Conclusions
The LC was thin and steeply curved in NTG eyes. In contrast, the LC was thick and had a comparable curvature to healthy eyes in OHT eyes. Longitudinal studies are required to examine whether the straight and thickened LCs in human OHT eyes precede the onset of OHT or are a protective response to elevated IOP. 
Acknowledgments
Supported by Seoul National University Bundang Hospital Research Fund (no. 02-2016-023). The funders had no role in the design or conduct of this research. The authors alone are responsible for the content and writing of the article. 
Disclosure: J.-A. Kim, None; T.-W. Kim, None; E.J. Lee, None; M.J.A. Girard, None; J.M. Mari, None 
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Figure 1.
 
LCCI (A) and LCT (B) profiles in seven and three horizontal B-scans in OHT, NTG, and healthy eyes. Error bars represent SEM. (A) The LCCI was significantly larger in NTG than in healthy and OHT eyes in all seven planes (all P < 0.001). (B) The LCT was greatest in OHT eyes followed by healthy and then NTG eyes in all three planes (all P < 0.001).
Figure 1.
 
LCCI (A) and LCT (B) profiles in seven and three horizontal B-scans in OHT, NTG, and healthy eyes. Error bars represent SEM. (A) The LCCI was significantly larger in NTG than in healthy and OHT eyes in all seven planes (all P < 0.001). (B) The LCT was greatest in OHT eyes followed by healthy and then NTG eyes in all three planes (all P < 0.001).
Figure 2.
 
Three representative cases. (Left) En face images of the left eyes of a 62-year-old man with a healthy eye (A), a 60-year-old man with an OHT eye (B), and a 62-year-old man with an NTG eye (C), respectively. (Middle) B-scan images postprocessed using adaptive compensation in the plane indicated by the green lines in the en face images. Note that the degree of posterior bowing of the anterior LC surface (red dots) was greatest in the NTG eye. (Right) MIP images. Note that the LC thickness (green arrows) was greatest in the OHT eye and smallest in the NTG eye.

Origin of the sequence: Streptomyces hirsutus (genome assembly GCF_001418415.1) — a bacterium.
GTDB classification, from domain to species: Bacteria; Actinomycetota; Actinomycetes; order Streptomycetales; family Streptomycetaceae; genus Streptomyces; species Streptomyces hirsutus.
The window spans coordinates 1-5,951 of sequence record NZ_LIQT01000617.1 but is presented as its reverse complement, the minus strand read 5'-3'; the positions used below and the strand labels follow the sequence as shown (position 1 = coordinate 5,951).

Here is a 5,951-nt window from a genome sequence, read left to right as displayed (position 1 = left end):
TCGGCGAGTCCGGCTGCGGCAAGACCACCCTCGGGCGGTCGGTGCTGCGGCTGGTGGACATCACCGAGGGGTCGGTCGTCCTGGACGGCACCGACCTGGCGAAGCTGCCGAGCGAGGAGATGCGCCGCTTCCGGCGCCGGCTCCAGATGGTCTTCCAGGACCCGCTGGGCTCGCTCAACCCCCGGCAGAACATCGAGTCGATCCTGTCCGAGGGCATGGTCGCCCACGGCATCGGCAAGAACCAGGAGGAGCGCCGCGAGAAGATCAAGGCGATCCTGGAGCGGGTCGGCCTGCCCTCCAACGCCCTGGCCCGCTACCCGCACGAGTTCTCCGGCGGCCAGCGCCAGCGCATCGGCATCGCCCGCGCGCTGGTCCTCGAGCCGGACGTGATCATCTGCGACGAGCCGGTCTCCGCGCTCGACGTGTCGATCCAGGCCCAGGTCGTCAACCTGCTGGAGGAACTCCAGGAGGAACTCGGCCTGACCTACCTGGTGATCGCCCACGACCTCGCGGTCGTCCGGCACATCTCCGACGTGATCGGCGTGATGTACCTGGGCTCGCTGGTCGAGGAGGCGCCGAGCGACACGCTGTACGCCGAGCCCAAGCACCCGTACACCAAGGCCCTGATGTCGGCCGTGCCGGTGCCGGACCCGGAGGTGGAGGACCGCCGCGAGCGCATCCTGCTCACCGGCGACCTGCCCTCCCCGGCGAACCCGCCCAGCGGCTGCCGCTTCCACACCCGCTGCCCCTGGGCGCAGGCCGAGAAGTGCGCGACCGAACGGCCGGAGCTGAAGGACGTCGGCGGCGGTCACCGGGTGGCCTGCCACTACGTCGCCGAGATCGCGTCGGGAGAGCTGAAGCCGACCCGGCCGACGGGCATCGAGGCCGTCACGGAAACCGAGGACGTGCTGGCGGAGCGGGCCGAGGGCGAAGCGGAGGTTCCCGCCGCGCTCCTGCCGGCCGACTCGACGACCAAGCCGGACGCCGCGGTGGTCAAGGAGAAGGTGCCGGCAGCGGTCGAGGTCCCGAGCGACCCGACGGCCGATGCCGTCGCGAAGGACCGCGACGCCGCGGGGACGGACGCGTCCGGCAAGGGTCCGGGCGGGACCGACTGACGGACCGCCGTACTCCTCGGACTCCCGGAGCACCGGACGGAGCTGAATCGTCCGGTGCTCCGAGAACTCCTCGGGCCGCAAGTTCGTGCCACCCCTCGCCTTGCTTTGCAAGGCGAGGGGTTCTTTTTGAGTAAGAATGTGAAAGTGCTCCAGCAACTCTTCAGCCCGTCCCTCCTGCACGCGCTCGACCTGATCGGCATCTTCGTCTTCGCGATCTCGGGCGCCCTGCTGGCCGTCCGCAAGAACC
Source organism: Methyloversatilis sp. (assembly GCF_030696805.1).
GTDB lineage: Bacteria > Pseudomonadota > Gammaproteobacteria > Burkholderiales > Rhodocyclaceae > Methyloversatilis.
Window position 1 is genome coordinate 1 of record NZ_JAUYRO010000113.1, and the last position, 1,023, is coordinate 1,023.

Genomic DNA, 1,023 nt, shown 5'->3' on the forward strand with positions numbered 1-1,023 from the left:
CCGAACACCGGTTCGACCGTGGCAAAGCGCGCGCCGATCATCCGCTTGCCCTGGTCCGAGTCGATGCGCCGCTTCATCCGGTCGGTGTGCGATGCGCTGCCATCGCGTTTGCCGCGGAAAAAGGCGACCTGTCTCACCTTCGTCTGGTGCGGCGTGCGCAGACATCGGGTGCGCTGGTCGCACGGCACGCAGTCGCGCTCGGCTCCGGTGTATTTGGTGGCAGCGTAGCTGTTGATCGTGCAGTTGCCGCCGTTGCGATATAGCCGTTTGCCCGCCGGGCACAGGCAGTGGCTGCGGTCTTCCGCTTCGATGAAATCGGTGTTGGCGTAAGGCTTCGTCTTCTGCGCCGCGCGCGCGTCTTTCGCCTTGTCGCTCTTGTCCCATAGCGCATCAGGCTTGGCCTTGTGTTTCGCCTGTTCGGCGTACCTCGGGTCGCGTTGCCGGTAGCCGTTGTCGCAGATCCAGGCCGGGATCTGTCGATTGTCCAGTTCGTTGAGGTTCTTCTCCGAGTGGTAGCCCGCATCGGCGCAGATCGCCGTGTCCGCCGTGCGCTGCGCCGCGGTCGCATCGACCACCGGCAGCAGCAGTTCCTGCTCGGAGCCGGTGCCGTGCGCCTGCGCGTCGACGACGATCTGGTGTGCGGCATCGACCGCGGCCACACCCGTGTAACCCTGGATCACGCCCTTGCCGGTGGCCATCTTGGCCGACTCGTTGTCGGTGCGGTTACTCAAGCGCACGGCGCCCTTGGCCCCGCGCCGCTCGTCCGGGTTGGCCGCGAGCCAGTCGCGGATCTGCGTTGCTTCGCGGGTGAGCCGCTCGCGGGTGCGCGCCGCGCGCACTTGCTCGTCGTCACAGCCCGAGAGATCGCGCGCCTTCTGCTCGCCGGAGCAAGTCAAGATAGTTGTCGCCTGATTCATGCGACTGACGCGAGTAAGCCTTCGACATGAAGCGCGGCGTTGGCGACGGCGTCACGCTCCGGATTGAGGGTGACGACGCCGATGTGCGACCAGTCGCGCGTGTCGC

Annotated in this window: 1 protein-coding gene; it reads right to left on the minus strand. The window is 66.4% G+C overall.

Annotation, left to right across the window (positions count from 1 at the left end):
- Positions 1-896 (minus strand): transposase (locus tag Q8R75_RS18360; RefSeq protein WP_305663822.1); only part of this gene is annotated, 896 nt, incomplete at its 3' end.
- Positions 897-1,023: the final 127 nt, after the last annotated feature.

Figure 2.
 
Three representative cases. (Left) En face images of the left eyes of a 62-year-old man with a healthy eye (A), a 60-year-old man with an OHT eye (B), and a 62-year-old man with an NTG eye (C), respectively. (Middle) B-scan images postprocessed using adaptive compensation in the plane indicated by the green lines in the en face images. Note that the degree of posterior bowing of the anterior LC surface (red dots) was greatest in the NTG eye. (Right) MIP images. Note that the LC thickness (green arrows) was greatest in the OHT eye and smallest in the NTG eye.
Figure 3.
 
Scatter plot showing the relationship between the LCCI and the LCT. Overall, the larger LCCI was associated with smaller LCT (P < 0.001) (solid line).
Figure 3.
 
Scatter plot showing the relationship between the LCCI and the LCT. Overall, the larger LCCI was associated with smaller LCT (P < 0.001) (solid line).
Table 1.
 
Clinical Characteristics of OHT, NTG, and Healthy Eye
Table 1.
 
Clinical Characteristics of OHT, NTG, and Healthy Eye
Table 2.
 
Comparison of LCCI Between OHT, NTG, and Healthy Eyes
Table 2.
 
Comparison of LCCI Between OHT, NTG, and Healthy Eyes
Table 3.
 
Comparison of LCT between OHT, NTG, and Healthy Eyes
Table 3.
 
Comparison of LCT between OHT, NTG, and Healthy Eyes